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Five requisite Annual Meeting appointments

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As we, among others of lesser renown, have repeatedly pointed out, this year’s NACDS Annual Meeting will differ from those that have preceded it. For one obvious reason. It will be conducted virtually.

That being the case, we thought we would help you out by offering — indeed insisting on — five appointments you, whether retailer, supplier or third party, must make and keep if this Annual Meeting is to pay the dividends one usually expects from a meeting of this importance.

Here are the five:

  • Meet the senior Walgreens staff. More specifically, introduce yourself to Roz Brewer, the retailer’s new chief executive officer. Brewer’s appointment to this position, finalized earlier this year, marks a dramatic change in the direction, tone and emphasis of this highly regarded retailer. Forget all the flluff surrounding her, Brewer is an extremely intelligent and creative person. As such, she is bound to set Walgreens off on some new and previously uncharted directions, the combination of which can’t help but improve an already first-class drug chain. Don’t expect Brewer to share her plans with you (indeed, she hasn’t yet shared them with us, though we’re hopeful). But, as an observant participant in this meeting, you will gain some valuable insights into who she is and how she thinks.
  • Meet the senior CVS staff. Here again, the key staffer is the retailer’s new CEO, Karen Lynch. She is a bright, experienced executive whose health care background uniquely qualifies her to lead CVS into a new era, one defined by an ability to deliver health care services. Again, as with Brewer, Lynch is brimming with enthusiasm and confidence, two ingredients that this industry can never get enough of. To summarize, CVS, like Walgreens, is about to embark on a new era of innovation, excitement and accomplishment, led by a person who clearly grasps the rules, the parameters, the challenges — and the potential rewards,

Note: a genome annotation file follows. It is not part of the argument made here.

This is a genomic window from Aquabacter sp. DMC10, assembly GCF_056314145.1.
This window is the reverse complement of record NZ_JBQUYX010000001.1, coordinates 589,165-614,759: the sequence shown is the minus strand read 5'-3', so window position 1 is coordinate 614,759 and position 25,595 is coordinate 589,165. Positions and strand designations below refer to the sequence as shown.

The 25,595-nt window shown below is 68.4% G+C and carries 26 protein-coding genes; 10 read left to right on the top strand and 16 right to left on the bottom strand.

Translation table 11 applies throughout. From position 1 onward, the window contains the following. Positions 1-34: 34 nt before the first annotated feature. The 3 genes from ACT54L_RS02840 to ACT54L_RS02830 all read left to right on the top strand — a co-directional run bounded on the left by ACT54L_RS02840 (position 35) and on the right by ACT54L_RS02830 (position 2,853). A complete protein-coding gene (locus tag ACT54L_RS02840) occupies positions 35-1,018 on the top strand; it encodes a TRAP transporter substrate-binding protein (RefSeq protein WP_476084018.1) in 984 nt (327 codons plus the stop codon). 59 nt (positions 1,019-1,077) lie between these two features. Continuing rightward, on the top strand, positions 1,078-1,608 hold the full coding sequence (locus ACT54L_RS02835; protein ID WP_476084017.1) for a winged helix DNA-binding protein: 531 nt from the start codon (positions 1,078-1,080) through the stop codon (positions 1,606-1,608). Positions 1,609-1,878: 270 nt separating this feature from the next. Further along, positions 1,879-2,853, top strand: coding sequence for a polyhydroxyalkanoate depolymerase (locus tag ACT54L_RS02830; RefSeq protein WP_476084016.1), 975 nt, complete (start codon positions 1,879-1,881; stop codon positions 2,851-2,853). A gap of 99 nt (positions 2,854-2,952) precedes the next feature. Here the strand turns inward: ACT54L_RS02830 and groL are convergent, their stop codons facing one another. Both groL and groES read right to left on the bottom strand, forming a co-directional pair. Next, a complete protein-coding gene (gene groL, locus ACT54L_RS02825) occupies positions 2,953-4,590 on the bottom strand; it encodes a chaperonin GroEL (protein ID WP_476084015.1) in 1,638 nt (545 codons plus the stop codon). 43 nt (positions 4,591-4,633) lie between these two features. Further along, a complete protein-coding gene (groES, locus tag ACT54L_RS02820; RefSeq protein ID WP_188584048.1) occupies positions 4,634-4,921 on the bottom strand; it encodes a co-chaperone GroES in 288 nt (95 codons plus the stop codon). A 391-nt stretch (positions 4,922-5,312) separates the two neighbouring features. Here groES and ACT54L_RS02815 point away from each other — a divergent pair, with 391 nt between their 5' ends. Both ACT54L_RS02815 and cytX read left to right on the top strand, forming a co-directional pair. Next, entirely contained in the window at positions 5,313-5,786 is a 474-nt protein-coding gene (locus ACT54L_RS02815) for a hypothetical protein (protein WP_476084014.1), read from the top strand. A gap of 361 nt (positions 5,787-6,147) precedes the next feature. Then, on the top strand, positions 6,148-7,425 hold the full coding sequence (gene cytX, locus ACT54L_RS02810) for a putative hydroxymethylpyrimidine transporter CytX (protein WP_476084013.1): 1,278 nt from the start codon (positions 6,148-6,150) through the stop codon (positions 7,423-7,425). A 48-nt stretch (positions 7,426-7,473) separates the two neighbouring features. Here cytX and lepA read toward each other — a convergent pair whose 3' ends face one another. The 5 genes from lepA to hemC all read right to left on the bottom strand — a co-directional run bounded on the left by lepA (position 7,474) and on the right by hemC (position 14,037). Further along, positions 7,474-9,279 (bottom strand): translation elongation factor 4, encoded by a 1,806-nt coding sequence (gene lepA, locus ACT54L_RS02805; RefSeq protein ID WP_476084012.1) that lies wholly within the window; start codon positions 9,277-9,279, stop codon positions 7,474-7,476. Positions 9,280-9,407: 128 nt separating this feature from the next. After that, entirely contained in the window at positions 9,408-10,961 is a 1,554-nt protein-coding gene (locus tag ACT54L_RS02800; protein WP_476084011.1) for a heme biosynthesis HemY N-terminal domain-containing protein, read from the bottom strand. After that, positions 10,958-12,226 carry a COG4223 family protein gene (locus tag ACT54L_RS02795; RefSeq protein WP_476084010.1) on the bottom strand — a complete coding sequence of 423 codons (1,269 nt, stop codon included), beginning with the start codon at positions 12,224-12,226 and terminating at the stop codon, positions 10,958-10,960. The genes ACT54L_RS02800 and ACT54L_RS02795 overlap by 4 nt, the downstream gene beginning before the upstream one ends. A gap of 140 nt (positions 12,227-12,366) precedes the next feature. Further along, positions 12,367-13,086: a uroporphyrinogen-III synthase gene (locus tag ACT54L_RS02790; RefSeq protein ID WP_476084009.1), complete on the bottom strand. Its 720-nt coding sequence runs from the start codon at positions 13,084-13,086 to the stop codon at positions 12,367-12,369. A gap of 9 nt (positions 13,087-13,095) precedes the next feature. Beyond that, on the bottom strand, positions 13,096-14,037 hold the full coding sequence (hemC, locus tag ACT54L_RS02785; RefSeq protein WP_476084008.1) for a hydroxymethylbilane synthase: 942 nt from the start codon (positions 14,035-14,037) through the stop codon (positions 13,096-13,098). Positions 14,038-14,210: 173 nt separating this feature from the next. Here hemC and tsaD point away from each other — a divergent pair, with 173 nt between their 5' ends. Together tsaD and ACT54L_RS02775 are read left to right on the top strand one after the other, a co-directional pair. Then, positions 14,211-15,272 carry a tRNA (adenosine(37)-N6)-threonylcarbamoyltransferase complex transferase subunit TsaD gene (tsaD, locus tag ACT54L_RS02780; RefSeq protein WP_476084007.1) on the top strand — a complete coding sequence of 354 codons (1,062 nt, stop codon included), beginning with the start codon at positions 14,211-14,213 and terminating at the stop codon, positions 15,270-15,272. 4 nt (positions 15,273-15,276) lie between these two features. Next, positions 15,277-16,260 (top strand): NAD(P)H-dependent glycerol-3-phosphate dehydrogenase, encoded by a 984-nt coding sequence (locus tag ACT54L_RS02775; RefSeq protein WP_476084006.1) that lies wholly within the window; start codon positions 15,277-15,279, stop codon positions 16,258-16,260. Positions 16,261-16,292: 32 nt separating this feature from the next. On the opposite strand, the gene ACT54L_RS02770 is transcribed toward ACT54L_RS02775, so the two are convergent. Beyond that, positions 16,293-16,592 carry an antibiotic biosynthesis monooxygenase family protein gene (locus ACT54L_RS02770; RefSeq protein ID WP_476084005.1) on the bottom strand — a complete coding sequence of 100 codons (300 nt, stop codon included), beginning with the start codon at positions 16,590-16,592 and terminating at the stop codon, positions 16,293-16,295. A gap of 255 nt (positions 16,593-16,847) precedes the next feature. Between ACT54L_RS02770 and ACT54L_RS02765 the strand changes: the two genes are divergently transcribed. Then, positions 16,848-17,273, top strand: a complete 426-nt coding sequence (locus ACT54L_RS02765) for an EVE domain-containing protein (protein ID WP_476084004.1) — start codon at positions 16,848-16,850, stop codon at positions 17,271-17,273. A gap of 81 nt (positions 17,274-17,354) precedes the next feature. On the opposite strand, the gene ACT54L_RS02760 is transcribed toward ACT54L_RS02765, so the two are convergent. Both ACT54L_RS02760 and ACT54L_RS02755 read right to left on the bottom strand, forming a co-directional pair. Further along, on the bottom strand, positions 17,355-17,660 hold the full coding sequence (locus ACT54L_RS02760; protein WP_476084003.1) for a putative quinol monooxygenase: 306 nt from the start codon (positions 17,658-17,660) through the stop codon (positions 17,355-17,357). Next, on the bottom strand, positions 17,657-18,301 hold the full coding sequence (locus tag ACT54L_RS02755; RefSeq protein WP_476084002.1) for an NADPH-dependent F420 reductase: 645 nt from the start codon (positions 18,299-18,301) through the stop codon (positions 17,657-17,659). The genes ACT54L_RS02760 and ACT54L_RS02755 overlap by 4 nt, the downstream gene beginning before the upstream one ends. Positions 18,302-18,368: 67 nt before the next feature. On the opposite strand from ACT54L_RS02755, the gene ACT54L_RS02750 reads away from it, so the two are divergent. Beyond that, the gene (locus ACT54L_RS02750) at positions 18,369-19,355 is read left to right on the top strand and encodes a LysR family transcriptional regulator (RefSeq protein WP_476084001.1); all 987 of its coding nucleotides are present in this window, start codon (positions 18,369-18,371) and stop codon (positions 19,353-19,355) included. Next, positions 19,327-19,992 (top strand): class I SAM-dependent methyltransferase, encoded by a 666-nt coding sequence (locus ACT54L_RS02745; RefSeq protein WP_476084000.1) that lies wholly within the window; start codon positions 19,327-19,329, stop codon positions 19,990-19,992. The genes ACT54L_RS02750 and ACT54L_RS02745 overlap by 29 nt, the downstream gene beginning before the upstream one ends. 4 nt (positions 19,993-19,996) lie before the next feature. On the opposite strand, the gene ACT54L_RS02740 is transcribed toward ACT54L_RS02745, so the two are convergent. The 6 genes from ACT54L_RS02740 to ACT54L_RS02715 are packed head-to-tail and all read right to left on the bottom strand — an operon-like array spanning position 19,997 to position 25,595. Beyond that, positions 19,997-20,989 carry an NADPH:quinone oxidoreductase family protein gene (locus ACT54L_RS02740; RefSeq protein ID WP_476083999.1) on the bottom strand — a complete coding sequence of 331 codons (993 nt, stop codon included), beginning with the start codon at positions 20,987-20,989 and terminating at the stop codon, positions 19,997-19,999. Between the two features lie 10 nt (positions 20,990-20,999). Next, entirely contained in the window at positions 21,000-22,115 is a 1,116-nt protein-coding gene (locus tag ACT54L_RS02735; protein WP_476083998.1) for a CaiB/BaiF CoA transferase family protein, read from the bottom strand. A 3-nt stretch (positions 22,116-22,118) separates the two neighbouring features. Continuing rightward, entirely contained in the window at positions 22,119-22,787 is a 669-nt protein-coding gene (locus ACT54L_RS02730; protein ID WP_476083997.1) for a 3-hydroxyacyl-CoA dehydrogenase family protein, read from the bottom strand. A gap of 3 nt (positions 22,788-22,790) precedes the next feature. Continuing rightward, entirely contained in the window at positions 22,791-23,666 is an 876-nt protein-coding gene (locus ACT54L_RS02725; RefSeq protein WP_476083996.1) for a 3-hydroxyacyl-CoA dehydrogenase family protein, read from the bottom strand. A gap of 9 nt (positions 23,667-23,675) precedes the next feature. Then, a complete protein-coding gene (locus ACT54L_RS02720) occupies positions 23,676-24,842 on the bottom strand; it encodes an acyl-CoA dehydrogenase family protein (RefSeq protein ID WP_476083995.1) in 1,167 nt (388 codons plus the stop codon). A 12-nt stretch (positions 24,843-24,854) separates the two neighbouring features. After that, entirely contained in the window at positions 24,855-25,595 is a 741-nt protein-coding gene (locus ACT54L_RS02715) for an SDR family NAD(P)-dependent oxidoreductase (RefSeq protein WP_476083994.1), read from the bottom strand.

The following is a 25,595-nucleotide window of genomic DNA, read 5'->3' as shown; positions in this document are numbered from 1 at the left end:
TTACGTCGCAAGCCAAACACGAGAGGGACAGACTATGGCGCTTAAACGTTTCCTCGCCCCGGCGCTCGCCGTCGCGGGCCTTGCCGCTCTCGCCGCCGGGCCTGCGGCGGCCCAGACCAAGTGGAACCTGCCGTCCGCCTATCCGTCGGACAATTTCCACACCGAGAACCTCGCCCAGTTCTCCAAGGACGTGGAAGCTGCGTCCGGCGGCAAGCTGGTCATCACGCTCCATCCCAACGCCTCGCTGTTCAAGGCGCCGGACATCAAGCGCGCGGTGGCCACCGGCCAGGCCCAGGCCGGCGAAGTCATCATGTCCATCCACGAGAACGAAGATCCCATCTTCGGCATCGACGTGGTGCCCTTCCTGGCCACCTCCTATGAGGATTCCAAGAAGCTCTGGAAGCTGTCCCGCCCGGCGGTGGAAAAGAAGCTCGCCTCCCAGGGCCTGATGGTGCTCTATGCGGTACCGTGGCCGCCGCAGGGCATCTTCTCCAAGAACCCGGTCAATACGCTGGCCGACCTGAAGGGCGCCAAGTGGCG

• Further develop your relationship with the senior Rite Aid staff. If we’ve said it once we’ve said it a thousand times: This is not your father’s Rite Aid. Not to demean the retailer’s previous leaders, but this new set (perhaps not so new at this juncture) is young, dynamic, brimming with confidence and creativity, full of new ways of looking at retailing, and even now making both changes and inroads in an existing institution whose best days are probably ahead. Moreover, if this retailer asks, think carefully before you decline. Put another way, this is a horse worth backing.
  • Secure meetings with Pfizer and Johnson & Johnson. These two pharmaceutical houses, to put things into perspective, have changed the game. As evidence we need only say this: You’re here aren’t you? Whatever bumps have surfaced along the way, Pfizer and J&J have done what some skeptics thought impossible: They’ve developed vaccines that worked against COVID-19. But these meetings aren’t simply to thank these two companies, though that’s not a bad idea. Rather, it’s to ascertain how they feel about what they’ve accomplished and, more important, what are the next strep on this journey. One assumes that there will be next steps. But the objective here is not to learn them. Rather, it is to ascertain how these companies are thinking — and what they’ve thinking of. It’s a simple deduction to conclude that these companies could not have gotten this far without retail cooperation. The question then is this: How do they propose to work with chain drug retailers, and those not-quite-as-important entities adjacent to them (the title of this publication is, after all, Chain Drug Review).
  • We’ve saved the most important assignment for the last: Secure a meeting with Steve Anderson and Jim Whitman. The objective here is simple. Thank them for what they’ve attempted — and accomplished — in this most trying of years. What NACDS in general — and Anderson and Whitman specifically — have achieved defies belief. If you doubt that, ask yourself this simple question once again: You’re here aren’t you?

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